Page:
CPJ urges vigorous investigation into the death of a reporter

New York, April 7, 2005—The Committee to Protect Journalists today urged Haitian and United Nations authorities to conduct a vigorous investigation into the shooting of a Haitian reporter who died this week from injuries suffered while observing a clash between UN troops and members of the disbanded Haitian military in the city of Petit-Goâve.

Robenson Laraque, a reporter with the private radio station Tele Contact, died Monday in a Cuban hospital, The Associated Press reported. Laraque was wounded on March 20 during a confrontation that began after the ex-soldiers occupied the police station in the southwestern city. The AP reported that three people, including a Sri Lankan peacekeeper, died in the gun battle.

Laraque and several colleagues were observing the confrontation from the nearby balcony of Tele Contact’s offices, when the journalist was struck by two shots to the head and neck, the AP said. Laraque was taken to a hospital in Port-au-Prince, Haiti’s capital, where he received initial care. The injuries were so severe that he was transferred to Santo Domingo, in the Dominican Republic, and later to Cuba.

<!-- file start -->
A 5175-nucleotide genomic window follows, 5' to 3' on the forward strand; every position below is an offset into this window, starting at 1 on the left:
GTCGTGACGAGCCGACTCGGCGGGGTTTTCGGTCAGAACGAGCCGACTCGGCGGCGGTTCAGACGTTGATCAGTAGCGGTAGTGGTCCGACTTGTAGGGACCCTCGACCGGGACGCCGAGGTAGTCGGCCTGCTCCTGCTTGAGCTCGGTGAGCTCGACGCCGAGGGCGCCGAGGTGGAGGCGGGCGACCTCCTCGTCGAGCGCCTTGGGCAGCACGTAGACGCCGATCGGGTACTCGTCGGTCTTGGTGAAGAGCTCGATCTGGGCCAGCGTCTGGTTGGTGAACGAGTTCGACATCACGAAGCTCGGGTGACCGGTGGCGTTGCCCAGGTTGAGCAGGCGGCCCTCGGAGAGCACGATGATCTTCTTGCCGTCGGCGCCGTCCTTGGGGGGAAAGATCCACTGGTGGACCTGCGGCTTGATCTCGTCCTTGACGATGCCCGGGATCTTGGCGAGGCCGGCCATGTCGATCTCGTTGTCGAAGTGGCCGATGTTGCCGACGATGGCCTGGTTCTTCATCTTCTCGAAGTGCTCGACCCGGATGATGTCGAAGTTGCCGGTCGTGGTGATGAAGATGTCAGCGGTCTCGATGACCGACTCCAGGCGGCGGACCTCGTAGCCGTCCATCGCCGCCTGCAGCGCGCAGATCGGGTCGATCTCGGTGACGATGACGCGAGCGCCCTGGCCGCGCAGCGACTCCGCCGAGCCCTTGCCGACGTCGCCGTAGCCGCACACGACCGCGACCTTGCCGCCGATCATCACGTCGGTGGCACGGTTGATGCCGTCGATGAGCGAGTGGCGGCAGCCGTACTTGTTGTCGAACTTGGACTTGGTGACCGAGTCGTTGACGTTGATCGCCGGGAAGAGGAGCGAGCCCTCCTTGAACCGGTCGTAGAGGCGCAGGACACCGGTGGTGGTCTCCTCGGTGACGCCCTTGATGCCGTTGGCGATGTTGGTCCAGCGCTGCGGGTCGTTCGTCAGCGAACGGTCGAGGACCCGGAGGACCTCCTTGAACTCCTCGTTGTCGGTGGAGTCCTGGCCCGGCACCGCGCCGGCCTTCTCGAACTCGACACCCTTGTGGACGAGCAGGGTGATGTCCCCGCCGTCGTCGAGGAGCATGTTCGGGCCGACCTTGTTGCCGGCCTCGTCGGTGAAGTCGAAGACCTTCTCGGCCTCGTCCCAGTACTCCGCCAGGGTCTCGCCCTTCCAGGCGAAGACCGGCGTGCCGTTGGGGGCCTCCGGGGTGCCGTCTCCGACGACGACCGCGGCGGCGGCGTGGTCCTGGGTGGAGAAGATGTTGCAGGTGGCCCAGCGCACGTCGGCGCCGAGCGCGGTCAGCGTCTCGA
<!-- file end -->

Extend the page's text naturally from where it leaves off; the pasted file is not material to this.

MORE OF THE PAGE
Wilner Saint-Preux, a journalist for Tele Contact, told CPJ that Laraque and other station reporters were trying to cover the skirmish. Witnesses reported that the shots appeared to have been fired by UN peacekeepers, Saint-Preux said. Fritz Ariel Nelson, a Tele Contact editor, said witnesses reported that Laraque was holding a microphone at the time.

David Beer, the UN Civilian Police Commissioner in Haiti, told CPJ that the incident is under investigation. “We take this very seriously,” he said in a telephone interview. “We are trying to determine what happened and which side the bullet came from. As soon as we have the results, we will make them public.”

The United Nations Stabilization Mission in Haiti operates under a UN mandate that grants it the authority to “ensure a secure and stable environment within which the constitutional and political process in Haiti can take place” and to “protect civilians under imminent threat of physical violence.”

“We mourn the loss of our colleague Robenson Laraque,” CPJ Executive Director Ann Cooper said today. “We urge Haitian transitional authorities and the United Nations Stabilization Mission in Haiti to conduct thorough investigations and make their findings public.”